Summary and Analysis
In a flashback we learn that Lucetta has overheard Michael reading the letters to her husband. She fears he has revealed all, but when Farfrae retires that night she learns "to her joyous amazement" that he knows nothing of her past. The next morning she writes to Henchard and asks to meet him at the Ring. She decides to present herself humbly and to beg for the return of her letters.
At sunset she meets Henchard at the Ring. The surroundings are gloomy, as usual, but the area brings to Henchard's mind his meeting with Susan, another woman whom he had wronged. This realization causes his heart to melt, and when he sees Lucetta so plainly dressed and so miserable, he relents. He feels that she has stupidly placed herself in a very compromising position by meeting him. He therefore loses all interest in her and promises that her letters will be returned the next morning.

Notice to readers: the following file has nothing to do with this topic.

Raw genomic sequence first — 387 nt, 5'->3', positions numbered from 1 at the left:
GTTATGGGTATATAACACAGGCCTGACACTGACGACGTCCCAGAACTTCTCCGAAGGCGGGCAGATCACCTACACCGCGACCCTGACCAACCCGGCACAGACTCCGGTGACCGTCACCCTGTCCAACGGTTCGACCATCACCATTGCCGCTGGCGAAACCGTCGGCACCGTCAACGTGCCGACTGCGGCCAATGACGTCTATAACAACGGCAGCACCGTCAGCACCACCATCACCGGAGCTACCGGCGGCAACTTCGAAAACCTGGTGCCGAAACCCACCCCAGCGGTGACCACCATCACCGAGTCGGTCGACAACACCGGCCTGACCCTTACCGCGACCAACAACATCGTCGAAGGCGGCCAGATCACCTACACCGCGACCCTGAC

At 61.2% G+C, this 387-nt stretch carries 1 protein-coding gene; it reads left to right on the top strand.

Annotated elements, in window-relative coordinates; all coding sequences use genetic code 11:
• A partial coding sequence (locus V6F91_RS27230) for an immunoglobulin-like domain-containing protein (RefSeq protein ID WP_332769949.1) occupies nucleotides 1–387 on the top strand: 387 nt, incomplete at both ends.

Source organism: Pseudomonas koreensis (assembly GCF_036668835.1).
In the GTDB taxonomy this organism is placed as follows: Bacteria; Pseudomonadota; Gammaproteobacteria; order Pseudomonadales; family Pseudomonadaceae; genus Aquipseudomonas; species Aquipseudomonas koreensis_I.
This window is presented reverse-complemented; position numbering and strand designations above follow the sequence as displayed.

Lucetta is shown to be losing her youthful beauty. Apparently the strain and suspense which Henchard has caused have begun to take their toll. By having Henchard promise to return the letters, Hardy is absolving him of any further intentions of destroying the marriage. However, the letters seem far too important to be dropped so suddenly.
Henchard appears in a generous light when he takes pity on Lucetta. His feeling that she is a "very small deer to hunt" reveals that largeness of outlook that contributes so much to his stature as tragic hero.